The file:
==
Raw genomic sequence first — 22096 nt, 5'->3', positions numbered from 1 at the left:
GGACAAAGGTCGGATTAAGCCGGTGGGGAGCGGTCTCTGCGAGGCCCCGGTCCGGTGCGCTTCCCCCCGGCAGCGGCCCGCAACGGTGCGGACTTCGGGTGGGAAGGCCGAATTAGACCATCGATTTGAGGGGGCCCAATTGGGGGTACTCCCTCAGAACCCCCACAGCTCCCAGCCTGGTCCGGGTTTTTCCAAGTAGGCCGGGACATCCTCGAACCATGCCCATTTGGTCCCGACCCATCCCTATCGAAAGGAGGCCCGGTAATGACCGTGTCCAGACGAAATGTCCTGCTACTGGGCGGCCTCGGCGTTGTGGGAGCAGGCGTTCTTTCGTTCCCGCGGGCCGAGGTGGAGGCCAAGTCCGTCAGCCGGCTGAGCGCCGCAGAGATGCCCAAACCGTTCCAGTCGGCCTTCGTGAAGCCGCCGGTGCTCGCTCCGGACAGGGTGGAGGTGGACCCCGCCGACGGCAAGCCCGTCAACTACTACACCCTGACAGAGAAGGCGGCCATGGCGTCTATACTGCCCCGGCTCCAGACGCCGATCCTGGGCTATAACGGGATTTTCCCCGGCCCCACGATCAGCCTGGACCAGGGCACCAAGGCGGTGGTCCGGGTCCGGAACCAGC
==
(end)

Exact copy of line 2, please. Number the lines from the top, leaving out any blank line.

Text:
GGACAAAGGTCGGATTAAGCCGGTGGGGAGCGGTCTCTGCGAGGCCCCGGTCCGGTGCGCTTCCCCCCGGCAGCGGCCCGCAACGGTGCGGACTTCGGGTGGGAAGGCCGAATTAGACCATCGATTTGAGGGGGCCCAATTGGGGGTACTCCCTCAGAACCCCCACAGCTCCCAGCCTGGTCCGGGTTTTTCCAAGTAGGCCGGGACATCCTCGAACCATGCCCATTTGGTCCCGACCCATCCCTATCGAAAGGAGGCCCGGTAATGACCGTGTCCAGACGAAATGTCCTGCTACTGGGCGGCCTCGGCGTTGTGGGAGCAGGCGTTCTTTCGTTCCCGCGGGCCGAGGTGGAGGCCAAGTCCGTCAGCCGGCTGAGCGCCGCAGAGATGCCCAAACCGTTCCAGTCGGCCTTCGTGAAGCCGCCGGTGCTCGCTCCGGACAGGGTGGAGGTGGACCCCGCCGACGGCAAGCCCGTCAACTACTACACCCTGACAGAGAAGGCGGCCATGGCGTCTATACTGCCCCGGCTCCAGACGCCGATCCTGGGCTATAACGGGATTTTCCCCGGCCCCACGATCAGCCTGGACCAGGGCACCAAGGCGGTGGTCCGGGTCCGGAACCAGC